The subject of climate change is not of new information for anyone. Many of us reading this are old enough to realize or notice that no matter where you stand on the issue, our world and the seasons are not quite what they used to be when we were children. Those in the agricultural industry are often more aware than perhaps they would like to admit, yet the challenges are there.

The California wine industry is no stranger to the challenges and obstacles they face with on-going climate change. Rising temperatures are not the only factor that threatens the livelihood of their long-standing wine industry. Drought, pests and unpredictable and unprecedented weather events are often more of an issue. Throughout the world, winemakers who are paying attention to the changing weather trends and have been paying attention are making their move either further north or south.

The threat to California's Wine Industry Economy

The wine industry of California accounts for a big piece of the pie for the state's annual income and economy. California's wine industry is ranked 4th worldwide and makes well-over $15 billion in annual sales. This number does not include the monies made in export or direct sales. The overall price is $61.6 billion according to, with the price of $121.8 billion on the national economy. So, it's kind of a big deal if the industry were to collapse in the face of climate change. Furthermore according to the same site, it has been estimated that by 2100, there will be an 81% decline in "suitable vineyards for premium wine production". While that timeline will reach beyond most of our lives, our children and grandchildren are likely to feel the full brunt of such an event. There are over 4,500 growers in the entire state. What are these wineries and growers to do when climate change is threatening their way of life?

Varietals in Danger of Climate Change

In the more southern regions of California, particularly Central Valley, the increase of rising temperatures on a yearly basis is already too hot for the cultivation of grapes. For example, in the region of Lodi, there are about 80% of vineyards that fall under Class IV and Class V, respectively hot and very hot, classification according to the Winkler Index. These classifications are likely to change with the ongoing temperature increase.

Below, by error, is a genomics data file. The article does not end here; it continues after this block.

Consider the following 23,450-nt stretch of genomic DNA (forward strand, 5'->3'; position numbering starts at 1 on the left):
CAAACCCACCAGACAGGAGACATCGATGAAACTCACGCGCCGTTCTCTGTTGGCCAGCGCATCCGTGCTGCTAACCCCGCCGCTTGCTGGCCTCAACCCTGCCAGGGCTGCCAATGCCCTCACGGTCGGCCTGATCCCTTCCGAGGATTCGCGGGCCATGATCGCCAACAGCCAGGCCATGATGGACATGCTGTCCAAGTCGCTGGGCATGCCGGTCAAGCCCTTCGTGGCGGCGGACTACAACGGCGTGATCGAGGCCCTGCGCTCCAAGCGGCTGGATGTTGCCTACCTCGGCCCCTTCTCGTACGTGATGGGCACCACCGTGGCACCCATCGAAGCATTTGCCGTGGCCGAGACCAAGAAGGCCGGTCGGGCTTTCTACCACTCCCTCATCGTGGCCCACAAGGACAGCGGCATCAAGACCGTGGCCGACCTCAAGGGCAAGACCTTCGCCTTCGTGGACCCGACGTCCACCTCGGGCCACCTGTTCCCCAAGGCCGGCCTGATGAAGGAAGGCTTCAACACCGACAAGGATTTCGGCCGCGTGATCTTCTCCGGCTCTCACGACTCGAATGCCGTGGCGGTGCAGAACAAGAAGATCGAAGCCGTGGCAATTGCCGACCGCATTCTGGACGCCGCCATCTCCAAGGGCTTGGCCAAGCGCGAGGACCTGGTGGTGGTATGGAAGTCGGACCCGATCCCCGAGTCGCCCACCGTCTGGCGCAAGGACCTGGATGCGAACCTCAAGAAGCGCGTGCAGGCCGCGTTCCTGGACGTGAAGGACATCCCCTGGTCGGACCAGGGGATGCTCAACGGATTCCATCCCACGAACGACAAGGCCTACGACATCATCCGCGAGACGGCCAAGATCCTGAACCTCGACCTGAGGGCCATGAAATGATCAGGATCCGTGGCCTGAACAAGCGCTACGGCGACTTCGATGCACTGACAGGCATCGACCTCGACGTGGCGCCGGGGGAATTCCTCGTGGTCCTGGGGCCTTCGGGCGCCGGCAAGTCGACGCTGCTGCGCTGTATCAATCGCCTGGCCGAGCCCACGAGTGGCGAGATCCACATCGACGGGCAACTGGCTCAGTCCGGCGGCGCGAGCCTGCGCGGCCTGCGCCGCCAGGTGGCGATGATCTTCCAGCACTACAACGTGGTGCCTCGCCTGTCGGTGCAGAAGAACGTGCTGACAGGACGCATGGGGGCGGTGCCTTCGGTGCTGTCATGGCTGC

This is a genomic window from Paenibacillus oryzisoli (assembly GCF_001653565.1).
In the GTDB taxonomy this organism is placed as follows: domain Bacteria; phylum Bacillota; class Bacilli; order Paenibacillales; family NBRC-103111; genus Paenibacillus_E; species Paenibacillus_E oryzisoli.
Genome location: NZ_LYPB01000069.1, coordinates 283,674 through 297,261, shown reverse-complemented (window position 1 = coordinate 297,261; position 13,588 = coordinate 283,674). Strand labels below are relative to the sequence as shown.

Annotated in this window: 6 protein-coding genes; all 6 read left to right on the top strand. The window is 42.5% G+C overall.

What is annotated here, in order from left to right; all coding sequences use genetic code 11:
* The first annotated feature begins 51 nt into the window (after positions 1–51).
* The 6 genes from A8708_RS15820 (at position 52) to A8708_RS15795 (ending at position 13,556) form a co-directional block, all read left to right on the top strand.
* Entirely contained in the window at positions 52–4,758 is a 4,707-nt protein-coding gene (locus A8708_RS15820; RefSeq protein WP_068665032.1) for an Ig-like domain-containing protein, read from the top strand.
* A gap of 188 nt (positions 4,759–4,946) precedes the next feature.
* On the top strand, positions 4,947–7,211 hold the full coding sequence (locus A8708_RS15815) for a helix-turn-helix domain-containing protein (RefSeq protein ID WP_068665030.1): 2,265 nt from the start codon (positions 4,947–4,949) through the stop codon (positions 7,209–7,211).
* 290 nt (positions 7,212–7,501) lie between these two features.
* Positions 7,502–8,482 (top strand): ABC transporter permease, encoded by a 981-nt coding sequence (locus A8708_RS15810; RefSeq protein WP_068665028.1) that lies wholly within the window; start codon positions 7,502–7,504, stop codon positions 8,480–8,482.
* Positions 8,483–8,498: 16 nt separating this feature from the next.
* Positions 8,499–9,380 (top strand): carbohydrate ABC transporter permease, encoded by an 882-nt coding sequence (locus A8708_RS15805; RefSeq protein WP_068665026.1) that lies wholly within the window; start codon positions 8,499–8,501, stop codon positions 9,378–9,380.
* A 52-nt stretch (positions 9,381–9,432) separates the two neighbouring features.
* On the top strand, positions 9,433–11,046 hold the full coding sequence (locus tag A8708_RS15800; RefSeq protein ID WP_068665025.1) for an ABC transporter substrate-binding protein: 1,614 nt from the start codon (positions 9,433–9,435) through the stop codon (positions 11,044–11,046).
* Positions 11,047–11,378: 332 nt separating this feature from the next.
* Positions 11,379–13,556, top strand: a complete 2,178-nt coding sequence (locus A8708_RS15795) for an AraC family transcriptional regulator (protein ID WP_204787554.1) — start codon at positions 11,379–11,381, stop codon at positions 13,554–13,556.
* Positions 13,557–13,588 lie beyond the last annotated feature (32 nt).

Although even Cabernet Sauvignon is grown and thrives well in hotter regions, it is predicted that even the Napa Valley will be too hot in just a few decades, for quality fruit to be grown for award-winning Cab wines. On the other side of the scale, Pinot Noir thrives in the cool conditions of Sonoma. However, with increasing temperatures, the "cool" regions will no longer be cool enough to grow such a variety. Perhaps even these cool regions will become Cabernet regions. For some white wines, such as Sauvignon Blanc and other white varieties, which have shorter growing seasons and thrive from cooler to gradual hot conditions early on in the season and mature early on, California might be obsolete for growing such delicate whites.

The Future of California's Wine Industry

Climate change, however, does not only create a challenge of heat indexing, but also in the amount of precipitation the regions receive. It has been generally predicted that the more southern regions will see more drought conditions with less rain and more precipitation in the north. However, climate change, even with more precipitation does not mean it is ideal. Most rain events are dramatic and extreme with large amounts of water being poured over scorched land and drought areas, making them prone to flood and erosion. It is the overall consistent soil moisture that is threatening the industry as well.

However, California is known to be somewhat progressive in the face of obstacles and challenges. Wineries are already studying their overall carbon footprint and how they manage their vines. Traditional trellising systems are undergoing change and alterations as well is canopy management to safeguard fruit when the growing season is at its warmest. Wineries are making plans in their water management and finding more sustainable irrigation. Dry farming is even being put to use in some areas where it is possible. For those who must relocate their vineyards, many are preparing and buying property in higher altitudes and mountain sites where vines can escape from the intense rays of the sun and hotter temperatures in the valleys.

The only real solution however for some California winegrowers who have the funds available is to relocate, purchase new property and look for new wine growing regions. Yellowstone Park has already been marked, however there have already been clashes with wolf packs, according to For those who wish to stay in the wine industry, they must move north, and for some, that includes purchasing land in Oregon, Washington and as far south as Canada. However, it could give the industry a new start and a new outlook in the methods in which they care for their vines and thus the environment. In any case, it is a game-changer for the state of California, for the wine industry and how we are to look at wine and even how we normally enjoy it.